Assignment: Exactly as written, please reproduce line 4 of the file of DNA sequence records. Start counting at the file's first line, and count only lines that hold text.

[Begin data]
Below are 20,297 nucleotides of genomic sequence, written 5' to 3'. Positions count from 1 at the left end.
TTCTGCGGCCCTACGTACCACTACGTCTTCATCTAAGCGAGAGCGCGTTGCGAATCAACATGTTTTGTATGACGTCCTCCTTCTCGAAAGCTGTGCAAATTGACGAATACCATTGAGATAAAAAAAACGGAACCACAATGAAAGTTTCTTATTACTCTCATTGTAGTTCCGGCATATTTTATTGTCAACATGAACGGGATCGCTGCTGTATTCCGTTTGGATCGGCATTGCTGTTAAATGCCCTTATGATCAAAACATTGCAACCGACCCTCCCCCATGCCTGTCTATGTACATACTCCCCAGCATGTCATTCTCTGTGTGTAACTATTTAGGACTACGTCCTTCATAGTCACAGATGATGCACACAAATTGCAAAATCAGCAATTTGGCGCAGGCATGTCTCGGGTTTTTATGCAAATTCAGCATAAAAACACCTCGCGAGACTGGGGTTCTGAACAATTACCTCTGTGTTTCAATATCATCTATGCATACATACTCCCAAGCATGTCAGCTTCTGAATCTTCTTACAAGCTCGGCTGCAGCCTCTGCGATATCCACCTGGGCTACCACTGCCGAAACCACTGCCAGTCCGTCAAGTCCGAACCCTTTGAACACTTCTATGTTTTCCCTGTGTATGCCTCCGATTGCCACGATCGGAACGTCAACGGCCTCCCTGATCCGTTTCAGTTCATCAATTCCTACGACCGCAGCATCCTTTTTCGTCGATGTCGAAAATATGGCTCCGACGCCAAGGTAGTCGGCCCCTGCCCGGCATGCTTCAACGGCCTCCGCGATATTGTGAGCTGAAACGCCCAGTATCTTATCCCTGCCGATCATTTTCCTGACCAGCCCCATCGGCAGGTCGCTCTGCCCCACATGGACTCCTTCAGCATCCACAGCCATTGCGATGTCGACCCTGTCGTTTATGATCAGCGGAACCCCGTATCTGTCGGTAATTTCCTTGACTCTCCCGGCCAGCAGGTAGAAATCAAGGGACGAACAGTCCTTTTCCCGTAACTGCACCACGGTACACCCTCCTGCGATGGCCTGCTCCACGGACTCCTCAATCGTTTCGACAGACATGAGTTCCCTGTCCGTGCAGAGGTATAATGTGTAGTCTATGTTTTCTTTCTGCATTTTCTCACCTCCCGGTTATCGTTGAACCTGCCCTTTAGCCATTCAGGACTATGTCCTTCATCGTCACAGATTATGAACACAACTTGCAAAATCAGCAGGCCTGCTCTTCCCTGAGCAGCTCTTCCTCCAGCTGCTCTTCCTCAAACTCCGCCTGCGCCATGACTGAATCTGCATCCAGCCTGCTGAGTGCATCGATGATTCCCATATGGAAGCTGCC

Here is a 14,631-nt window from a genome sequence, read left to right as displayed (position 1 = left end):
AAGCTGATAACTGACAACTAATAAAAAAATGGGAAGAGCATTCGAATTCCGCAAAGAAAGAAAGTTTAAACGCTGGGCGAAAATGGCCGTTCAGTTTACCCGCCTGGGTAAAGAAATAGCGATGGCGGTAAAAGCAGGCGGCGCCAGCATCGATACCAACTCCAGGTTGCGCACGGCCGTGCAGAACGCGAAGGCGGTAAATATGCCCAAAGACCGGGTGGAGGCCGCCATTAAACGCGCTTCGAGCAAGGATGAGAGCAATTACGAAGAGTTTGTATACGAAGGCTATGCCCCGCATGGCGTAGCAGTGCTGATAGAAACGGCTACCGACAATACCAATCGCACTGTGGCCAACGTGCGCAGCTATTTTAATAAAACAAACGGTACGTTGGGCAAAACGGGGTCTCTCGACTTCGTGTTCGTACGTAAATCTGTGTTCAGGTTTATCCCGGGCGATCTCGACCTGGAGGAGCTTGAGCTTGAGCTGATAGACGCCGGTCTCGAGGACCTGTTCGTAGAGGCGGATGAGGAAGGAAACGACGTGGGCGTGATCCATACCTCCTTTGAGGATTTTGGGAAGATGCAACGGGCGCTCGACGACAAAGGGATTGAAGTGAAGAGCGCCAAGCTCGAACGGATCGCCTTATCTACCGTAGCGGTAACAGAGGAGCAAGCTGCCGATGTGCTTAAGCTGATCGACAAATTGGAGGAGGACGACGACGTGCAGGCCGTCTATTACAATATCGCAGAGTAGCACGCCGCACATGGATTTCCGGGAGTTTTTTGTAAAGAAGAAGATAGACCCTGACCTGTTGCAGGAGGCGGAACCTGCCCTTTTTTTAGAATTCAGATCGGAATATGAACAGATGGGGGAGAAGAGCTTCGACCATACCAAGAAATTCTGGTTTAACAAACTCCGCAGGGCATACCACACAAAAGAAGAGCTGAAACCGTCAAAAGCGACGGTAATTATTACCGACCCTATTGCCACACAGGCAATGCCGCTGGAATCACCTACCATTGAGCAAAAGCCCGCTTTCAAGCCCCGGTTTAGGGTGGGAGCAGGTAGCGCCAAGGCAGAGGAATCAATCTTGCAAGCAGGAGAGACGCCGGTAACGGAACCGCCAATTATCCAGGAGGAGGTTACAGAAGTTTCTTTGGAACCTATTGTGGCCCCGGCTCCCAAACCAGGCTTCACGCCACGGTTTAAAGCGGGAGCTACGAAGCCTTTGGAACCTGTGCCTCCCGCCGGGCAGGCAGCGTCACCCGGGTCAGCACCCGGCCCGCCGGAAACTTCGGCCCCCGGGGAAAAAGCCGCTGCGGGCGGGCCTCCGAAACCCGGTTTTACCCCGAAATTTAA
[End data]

AAGCTGATAACTGACAACTAATAAAAAAATGGGAAGAGCATTCGAATTCCGCAAAGAAAGAAAGTTTAAACGCTGGGCGAAAATGGCCGTTCAGTTTACCCGCCTGGGTAAAGAAATAGCGATGGCGGTAAAAGCAGGCGGCGCCAGCATCGATACCAACTCCAGGTTGCGCACGGCCGTGCAGAACGCGAAGGCGGTAAATATGCCCAAAGACCGGGTGGAGGCCGCCATTAAACGCGCTTCGAGCAAGGATGAGAGCAATTACGAAGAGTTTGTATACGAAGGCTATGCCCCGCATGGCGTAGCAGTGCTGATAGAAACGGCTACCGACAATACCAATCGCACTGTGGCCAACGTGCGCAGCTATTTTAATAAAACAAACGGTACGTTGGGCAAAACGGGGTCTCTCGACTTCGTGTTCGTACGTAAATCTGTGTTCAGGTTTATCCCGGGCGATCTCGACCTGGAGGAGCTTGAGCTTGAGCTGATAGACGCCGGTCTCGAGGACCTGTTCGTAGAGGCGGATGAGGAAGGAAACGACGTGGGCGTGATCCATACCTCCTTTGAGGATTTTGGGAAGATGCAACGGGCGCTCGACGACAAAGGGATTGAAGTGAAGAGCGCCAAGCTCGAACGGATCGCCTTATCTACCGTAGCGGTAACAGAGGAGCAAGCTGCCGATGTGCTTAAGCTGATCGACAAATTGGAGGAGGACGACGACGTGCAGGCCGTCTATTACAATATCGCAGAGTAGCACGCCGCACATGGATTTCCGGGAGTTTTTTGTAAAGAAGAAGATAGACCCTGACCTGTTGCAGGAGGCGGAACCTGCCCTTTTTTTAGAATTCAGATCGGAATATGAACAGATGGGGGAGAAGAGCTTCGACCATACCAAGAAATTCTGGTTTAACAAACTCCGCAGGGCATACCACACAAAAGAAGAGCTGAAACCGTCAAAAGCGACGGTAATTATTACCGACCCTATTGCCACACAGGCAATGCCGCTGGAATCACCTACCATTGAGCAAAAGCCCGCTTTCAAGCCCCGGTTTAGGGTGGGAGCAGGTAGCGCCAAGGCAGAGGAATCAATCTTGCAAGCAGGAGAGACGCCGGTAACGGAACCGCCAATTATCCAGGAGGAGGTTACAGAAGTTTCTTTGGAACCTATTGTGGCCCCGGCTCCCAAACCAGGCTTCACGCCACGGTTTAAAGCGGGAGCTACGAAGCCTTTGGAACCTGTGCCTCCCGCCGGGCAGGCAGCGTCACCCGGGTCAGCACCCGGCCCGCCGGAAACTTCGGCCCCCGGGGAAAAAGCCGCTGCGGGCGGGCCTCCGAAACCCGGTTTTACCCCGAAATTTAA